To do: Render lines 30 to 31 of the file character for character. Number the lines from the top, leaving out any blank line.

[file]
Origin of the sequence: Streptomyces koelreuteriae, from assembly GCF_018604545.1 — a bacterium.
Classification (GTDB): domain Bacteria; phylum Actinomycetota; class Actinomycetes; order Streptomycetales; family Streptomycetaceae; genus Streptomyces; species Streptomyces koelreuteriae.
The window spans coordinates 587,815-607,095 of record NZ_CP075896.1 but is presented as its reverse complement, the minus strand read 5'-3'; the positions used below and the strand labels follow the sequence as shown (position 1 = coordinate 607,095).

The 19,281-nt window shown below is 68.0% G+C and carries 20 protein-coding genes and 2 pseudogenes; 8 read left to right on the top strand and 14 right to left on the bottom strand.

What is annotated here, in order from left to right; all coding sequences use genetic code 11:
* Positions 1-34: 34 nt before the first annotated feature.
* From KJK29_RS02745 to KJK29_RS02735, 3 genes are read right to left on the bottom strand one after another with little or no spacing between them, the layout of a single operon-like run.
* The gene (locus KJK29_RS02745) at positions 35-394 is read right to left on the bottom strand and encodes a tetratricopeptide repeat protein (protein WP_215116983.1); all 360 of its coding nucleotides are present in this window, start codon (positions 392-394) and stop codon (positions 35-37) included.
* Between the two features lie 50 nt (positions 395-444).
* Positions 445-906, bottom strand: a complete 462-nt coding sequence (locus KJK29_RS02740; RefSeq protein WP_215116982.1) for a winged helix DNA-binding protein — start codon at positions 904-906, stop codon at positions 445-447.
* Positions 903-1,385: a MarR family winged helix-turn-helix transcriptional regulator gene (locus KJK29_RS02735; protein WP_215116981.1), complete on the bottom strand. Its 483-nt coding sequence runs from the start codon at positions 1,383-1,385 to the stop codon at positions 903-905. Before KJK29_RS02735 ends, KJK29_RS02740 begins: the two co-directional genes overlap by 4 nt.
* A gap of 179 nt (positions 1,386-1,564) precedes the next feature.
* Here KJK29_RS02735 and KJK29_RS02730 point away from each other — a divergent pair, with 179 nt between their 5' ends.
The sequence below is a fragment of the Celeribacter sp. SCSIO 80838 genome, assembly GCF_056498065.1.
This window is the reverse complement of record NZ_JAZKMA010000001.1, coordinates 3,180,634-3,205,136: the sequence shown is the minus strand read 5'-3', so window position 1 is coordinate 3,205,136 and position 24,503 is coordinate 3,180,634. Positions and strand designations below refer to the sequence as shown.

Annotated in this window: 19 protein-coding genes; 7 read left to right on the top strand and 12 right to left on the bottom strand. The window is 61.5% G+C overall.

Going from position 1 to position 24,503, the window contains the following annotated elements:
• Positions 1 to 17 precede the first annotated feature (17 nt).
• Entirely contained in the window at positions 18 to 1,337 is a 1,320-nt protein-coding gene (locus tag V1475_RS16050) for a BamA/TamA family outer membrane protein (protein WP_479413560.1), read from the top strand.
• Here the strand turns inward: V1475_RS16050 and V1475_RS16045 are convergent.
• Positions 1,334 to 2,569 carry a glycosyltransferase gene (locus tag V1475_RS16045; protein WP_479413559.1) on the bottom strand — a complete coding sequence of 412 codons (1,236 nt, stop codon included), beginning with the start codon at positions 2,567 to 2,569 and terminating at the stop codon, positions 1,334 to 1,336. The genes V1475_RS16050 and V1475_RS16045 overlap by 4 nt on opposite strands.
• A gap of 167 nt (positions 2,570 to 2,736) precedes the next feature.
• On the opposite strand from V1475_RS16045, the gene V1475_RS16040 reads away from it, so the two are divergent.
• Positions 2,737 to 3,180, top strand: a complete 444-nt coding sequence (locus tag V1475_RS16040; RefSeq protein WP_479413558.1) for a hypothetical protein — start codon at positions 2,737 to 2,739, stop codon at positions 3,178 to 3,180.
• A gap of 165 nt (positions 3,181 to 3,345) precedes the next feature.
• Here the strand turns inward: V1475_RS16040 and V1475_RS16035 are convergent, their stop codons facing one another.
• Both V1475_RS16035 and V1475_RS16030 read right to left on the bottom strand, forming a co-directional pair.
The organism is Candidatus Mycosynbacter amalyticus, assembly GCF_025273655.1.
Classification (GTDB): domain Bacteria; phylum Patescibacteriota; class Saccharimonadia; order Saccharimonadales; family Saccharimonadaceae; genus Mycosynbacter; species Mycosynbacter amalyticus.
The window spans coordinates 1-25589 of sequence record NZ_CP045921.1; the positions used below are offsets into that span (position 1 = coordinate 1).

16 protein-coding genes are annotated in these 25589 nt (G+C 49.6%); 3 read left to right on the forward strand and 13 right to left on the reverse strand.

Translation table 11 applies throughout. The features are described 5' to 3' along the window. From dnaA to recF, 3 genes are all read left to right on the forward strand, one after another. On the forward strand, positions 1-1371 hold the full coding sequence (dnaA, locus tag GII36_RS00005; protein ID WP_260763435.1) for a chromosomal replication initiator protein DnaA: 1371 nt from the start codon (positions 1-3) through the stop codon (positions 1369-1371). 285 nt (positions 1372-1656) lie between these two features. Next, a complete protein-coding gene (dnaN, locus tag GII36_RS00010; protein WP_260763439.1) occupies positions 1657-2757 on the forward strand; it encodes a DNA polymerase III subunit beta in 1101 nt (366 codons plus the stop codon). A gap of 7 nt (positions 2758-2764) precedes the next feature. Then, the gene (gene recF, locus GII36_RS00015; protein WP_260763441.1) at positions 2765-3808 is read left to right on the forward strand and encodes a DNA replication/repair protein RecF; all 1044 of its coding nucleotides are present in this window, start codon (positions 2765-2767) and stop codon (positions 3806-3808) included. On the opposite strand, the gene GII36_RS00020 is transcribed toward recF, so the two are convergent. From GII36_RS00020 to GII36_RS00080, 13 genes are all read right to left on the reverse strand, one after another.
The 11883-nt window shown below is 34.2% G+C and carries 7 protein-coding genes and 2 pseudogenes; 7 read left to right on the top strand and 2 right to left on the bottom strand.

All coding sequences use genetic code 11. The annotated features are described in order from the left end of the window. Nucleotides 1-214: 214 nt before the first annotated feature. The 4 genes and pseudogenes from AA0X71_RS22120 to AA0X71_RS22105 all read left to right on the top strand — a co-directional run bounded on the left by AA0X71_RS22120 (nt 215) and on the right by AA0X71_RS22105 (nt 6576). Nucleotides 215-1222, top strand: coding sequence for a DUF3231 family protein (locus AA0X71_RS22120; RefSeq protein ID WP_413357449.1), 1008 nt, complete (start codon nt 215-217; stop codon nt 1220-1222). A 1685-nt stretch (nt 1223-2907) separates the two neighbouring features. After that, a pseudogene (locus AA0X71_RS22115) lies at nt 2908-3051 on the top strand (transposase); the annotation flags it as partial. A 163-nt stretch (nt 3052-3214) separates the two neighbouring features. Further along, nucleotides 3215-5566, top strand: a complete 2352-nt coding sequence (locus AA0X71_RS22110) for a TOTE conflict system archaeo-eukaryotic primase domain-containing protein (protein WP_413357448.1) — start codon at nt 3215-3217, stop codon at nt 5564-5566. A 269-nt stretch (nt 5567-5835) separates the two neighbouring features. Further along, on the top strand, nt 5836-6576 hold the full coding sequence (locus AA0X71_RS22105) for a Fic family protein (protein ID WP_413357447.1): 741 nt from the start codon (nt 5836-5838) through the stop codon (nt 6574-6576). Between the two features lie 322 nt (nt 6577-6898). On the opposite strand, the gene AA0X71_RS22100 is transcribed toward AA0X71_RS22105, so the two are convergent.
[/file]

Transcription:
The window spans coordinates 1-25589 of sequence record NZ_CP045921.1; the positions used below are offsets into that span (position 1 = coordinate 1).

16 protein-coding genes are annotated in these 25589 nt (G+C 49.6%); 3 read left to right on the forward strand and 13 right to left on the reverse strand.